news The New South Wales Government this morning revealed it had signed a new deal with Microsoft that will give the state access to the vendor’s extensive product suite on a wide-ranging basis, with a focus on departments and agencies adoption collaboration and cloud computing technologies.
In a statement, NSW Minister for Finance, Services and Property, Dominic Perrottet, said the technology would break down departmental ‘silos’, providing opportunities for more collaboration and information sharing between departments, and generating efficiencies in the way government services were delivered.
“Taking advantage of new technology is integral to the NSW Government’s commitment to delivering the best possible service to the people of NSW,” he said. “Working with leading edge suppliers to implement cloud-based technology means our agencies can be more responsive, agile and innovative, delivering citizen focused services anywhere, anytime while benefiting from increased scalability and flexibility.”
The Government’s statement said Microsoft’s cloud services are now available to agencies including the Departments of Health, Finance and Services, Justice, Family and Community Services and Planning and Environment.
Minister for Innovation and Better Regulation, Victor Dominello said the agreement represented another milestone in the NSW Government’s IT reform agenda, as the NSW Government ICT Strategy continued to “build capability” across the public sector in support of better service delivery, and deriving better value for the state’s $2 billion annual investment in information and communications technology.
“This agreement will ensure the NSW Government has the digital capabilities needed to deliver better services to citizens in an era of rapid technological change,” Dominello said.
The government will continue to monitor the rollout of cloud-based services, with a view to considering additional applications for similar technology across government.
In a separate statement, Microsoft Australia’s head of public sector Michael Gration said progressive government departments such as the ones mentioned by NSW were leading a “quiet revolution” as they embraced new technologies and techniques that were delivering “remarkable results” for citizens.
“The agreement with Microsoft, which is one of the largest of its kind in Australia, is a great example of the way in which NSW Government Departments can transform the way they operate using technology to deliver better results for their communities,” said Gration. “The agreement means NSW departments will be able to access a range of cloud and mobility services, including Microsoft Office 365, which are hosted in Microsoft’s local data centres.”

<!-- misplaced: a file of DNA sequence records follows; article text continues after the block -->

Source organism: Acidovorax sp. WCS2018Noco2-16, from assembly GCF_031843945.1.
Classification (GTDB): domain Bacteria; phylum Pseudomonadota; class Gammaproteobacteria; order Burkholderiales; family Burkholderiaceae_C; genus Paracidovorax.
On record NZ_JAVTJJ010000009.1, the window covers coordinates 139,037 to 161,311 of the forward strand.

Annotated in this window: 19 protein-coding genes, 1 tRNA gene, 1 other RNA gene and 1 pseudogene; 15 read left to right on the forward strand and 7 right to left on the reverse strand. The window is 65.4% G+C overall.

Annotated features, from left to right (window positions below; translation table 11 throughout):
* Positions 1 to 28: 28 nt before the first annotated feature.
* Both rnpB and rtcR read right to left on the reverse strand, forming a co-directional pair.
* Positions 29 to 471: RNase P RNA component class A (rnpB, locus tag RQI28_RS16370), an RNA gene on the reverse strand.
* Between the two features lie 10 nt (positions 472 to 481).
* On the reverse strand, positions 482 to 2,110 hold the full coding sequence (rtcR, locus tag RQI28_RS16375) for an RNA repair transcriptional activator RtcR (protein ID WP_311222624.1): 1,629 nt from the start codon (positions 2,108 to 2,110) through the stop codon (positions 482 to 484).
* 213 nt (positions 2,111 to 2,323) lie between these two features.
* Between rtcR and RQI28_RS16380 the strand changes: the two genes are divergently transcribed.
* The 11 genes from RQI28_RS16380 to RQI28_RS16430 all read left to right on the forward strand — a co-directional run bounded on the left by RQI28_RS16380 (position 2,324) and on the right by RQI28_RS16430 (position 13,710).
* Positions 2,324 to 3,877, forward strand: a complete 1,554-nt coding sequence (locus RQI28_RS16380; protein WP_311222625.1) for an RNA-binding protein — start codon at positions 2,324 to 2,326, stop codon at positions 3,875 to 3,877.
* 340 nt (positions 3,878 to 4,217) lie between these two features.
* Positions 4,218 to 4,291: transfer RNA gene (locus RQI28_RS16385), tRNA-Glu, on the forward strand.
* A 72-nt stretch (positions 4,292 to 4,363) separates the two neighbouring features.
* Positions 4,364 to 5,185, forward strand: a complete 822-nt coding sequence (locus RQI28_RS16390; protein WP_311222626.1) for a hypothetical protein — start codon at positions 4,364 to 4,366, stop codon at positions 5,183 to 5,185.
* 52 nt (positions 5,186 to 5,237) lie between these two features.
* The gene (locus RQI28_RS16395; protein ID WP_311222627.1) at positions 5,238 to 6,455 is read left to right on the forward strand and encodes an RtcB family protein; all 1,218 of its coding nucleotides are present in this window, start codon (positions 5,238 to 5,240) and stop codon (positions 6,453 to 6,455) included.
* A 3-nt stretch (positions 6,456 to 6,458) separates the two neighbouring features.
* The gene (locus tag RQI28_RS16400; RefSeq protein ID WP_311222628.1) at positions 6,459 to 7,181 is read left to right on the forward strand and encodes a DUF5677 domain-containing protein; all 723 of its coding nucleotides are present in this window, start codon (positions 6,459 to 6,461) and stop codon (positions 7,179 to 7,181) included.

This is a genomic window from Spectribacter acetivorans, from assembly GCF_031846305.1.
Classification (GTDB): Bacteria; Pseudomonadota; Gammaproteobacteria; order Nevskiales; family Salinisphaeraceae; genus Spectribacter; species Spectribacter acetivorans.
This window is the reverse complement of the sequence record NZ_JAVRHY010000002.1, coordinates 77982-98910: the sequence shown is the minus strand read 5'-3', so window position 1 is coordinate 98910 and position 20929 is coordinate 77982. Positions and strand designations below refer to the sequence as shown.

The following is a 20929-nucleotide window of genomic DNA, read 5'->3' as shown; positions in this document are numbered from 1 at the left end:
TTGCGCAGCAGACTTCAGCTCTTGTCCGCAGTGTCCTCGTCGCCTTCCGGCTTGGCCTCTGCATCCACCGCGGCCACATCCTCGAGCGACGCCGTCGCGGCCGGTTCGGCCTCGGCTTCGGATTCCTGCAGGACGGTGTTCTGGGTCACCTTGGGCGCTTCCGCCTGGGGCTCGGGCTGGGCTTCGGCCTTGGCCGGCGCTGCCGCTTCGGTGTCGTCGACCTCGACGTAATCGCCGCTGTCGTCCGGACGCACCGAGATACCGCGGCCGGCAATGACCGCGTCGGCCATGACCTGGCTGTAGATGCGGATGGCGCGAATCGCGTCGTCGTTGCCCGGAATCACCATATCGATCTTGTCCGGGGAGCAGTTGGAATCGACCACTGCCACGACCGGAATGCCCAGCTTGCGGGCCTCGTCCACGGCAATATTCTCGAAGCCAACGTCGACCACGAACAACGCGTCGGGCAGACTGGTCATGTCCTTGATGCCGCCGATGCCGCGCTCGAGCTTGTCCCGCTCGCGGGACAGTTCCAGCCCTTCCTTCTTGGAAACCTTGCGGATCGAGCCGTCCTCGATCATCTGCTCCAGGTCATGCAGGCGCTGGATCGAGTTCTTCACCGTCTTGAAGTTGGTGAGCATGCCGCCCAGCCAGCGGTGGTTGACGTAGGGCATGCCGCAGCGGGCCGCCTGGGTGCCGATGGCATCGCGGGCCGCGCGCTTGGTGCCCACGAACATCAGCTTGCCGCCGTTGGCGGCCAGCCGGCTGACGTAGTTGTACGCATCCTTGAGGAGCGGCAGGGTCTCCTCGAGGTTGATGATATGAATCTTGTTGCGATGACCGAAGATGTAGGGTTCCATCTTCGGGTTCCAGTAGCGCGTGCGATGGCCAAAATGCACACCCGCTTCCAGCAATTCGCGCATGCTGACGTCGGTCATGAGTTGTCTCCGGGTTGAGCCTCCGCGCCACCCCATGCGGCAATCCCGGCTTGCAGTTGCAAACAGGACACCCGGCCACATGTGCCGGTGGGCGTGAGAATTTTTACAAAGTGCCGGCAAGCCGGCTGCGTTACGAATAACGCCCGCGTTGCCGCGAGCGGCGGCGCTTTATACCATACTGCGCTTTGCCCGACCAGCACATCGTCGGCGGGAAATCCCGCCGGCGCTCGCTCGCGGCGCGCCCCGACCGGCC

“NSW departments will be able to integrate Cloud solutions with their existing Microsoft platforms which will provide great potential over time for them to collaborate, share information and encourage greater community feedback and engagement. The technology will provide the potential for greater flexibility and mobility in their work as they will be able to connect to the same services using different devices.”
More than 130,000 employees in five NSW departments will be the first to have the opportunity to take advantage of the new services – Departments of Health, Finance, Services and Innovation, Family and Community Services, Planning and Environment, and Justice.
I’m in two minds about this announcement.
On the one hand, it feels like we are living in an amazing new world where politicians have suddenly started to understand the virtues of technology and how government service delivery can improve dramatically with better tools. Ministers Dominello and Perrottet clearly understand technology better than many of their predecessors have, and it’s great to see this kind of language being used by Ministers and these kinds of transformative deals being signed.
On the other hand … well, every government in existence basically needs some kind of whole of government deal with Microsoft, given the ubiquity of the company’s products. Microsoft Office alone is in such widespread use within major organisations that it would be farcical if a large government such as NSW did not have a whole of government deal with Microsoft to use it.
In this sense, this deal is just another in the long series of whole of government deals that Microsoft has signed with NSW and the other states. The technologies change, but the basic structure of the deals remain the same. I would not be surprised if we saw a similar media statement from the NSW Government and Microsoft in 2050.
Image: From left to right: Minister Dominic Perrottet, Microsoft Australia Managing Director Pip Marlow, Minister Victor Dominello
Image credit: Microsoft